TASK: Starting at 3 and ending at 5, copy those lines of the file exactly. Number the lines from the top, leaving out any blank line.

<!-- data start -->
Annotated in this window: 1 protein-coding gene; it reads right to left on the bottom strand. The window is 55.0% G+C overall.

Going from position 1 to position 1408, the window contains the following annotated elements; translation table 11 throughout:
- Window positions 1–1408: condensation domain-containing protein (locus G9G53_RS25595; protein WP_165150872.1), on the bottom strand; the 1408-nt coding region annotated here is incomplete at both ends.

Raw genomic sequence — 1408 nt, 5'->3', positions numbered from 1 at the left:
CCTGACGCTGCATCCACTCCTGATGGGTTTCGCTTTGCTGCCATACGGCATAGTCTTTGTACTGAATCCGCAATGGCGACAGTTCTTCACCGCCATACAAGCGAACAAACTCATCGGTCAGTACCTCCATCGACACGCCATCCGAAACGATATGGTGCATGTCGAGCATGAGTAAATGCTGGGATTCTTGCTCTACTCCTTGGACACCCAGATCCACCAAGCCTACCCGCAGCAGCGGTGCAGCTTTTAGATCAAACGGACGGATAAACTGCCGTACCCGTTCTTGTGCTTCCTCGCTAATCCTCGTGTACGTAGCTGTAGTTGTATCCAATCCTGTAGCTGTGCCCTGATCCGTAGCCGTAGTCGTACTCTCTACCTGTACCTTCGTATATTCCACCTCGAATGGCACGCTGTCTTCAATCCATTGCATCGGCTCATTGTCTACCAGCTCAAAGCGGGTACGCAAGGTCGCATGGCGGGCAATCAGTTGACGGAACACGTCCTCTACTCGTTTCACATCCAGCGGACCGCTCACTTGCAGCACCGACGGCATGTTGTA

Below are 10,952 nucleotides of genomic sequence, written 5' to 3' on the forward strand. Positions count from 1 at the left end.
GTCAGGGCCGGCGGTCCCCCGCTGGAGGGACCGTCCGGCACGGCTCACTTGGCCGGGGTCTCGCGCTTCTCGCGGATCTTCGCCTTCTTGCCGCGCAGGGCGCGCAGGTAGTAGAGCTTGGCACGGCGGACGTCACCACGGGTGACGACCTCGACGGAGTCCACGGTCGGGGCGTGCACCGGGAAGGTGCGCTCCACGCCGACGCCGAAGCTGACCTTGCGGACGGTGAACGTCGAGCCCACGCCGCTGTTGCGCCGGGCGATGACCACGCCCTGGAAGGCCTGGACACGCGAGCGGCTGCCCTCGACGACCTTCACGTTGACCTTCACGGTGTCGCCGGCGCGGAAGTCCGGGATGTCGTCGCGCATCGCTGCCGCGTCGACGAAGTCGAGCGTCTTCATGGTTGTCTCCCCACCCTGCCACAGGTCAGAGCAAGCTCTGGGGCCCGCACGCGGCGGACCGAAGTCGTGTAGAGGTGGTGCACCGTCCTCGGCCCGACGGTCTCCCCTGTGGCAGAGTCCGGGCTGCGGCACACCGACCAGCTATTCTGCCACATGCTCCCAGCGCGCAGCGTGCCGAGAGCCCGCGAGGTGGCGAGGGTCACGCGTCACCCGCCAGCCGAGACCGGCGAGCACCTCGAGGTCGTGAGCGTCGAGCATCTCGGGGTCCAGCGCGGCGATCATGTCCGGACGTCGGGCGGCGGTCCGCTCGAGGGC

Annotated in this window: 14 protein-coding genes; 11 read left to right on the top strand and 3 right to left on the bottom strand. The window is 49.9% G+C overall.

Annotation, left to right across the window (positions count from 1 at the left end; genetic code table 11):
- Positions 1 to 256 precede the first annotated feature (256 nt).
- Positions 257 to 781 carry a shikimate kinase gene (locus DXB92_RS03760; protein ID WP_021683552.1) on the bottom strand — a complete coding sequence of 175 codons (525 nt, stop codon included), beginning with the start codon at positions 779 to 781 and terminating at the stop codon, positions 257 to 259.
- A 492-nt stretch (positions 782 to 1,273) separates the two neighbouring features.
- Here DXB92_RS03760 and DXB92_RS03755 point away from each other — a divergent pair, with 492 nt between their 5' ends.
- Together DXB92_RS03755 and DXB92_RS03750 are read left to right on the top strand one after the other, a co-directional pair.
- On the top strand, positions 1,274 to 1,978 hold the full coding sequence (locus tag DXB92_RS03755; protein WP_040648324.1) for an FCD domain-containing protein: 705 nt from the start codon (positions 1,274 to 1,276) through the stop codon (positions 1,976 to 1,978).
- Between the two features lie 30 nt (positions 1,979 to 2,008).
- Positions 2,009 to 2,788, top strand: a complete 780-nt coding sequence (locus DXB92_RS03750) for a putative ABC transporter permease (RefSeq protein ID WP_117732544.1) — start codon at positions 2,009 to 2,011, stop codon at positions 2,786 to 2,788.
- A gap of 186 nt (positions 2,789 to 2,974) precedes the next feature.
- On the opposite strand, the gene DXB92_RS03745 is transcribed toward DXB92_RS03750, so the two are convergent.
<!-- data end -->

- Window positions 1–1408: condensation domain-containing protein (locus G9G53_RS25595; protein WP_165150872.1), on the bottom strand; the 1408-nt coding region annotated here is incomplete at both ends.

Raw genomic sequence — 1408 nt, 5'->3', positions numbered from 1 at the left:
CCTGACGCTGCATCCACTCCTGATGGGTTTCGCTTTGCTGCCATACGGCATAGTCTTTGTACTGAATCCGCAATGGCGACAGTTCTTCACCGCCATACAAGCGAACAAACTCATCGGTCAGTACCTCCATCGACACGCCATCCGAAACGATATGGTGCATGTCGAGCATGAGTAAATGCTGGGATTCTTGCTCTACTCCTTGGACACCCAGATCCACCAAGCCTACCCGCAGCAGCGGTGCAGCTTTTAGATCAAACGGACGGATAAACTGCCGTACCCGTTCTTGTGCTTCCTCGCTAATCCTCGTGTACGTAGCTGTAGTTGTATCCAATCCTGTAGCTGTGCCCTGATCCGTAGCCGTAGTCGTACTCTCTACCTGTACCTTCGTATATTCCACCTCGAATGGCACGCTGTCTTCAATCCATTGCATCGGCTCATTGTCTACCAGCTCAAAGCGGGTACGCAAGGTCGCATGGCGGGCAATCAGTTGACGGAACACGTCCTCTACTCGTTTCACATCCAGCGGACCGCTCACTTGCAGCACCGACGGCATGTTGTA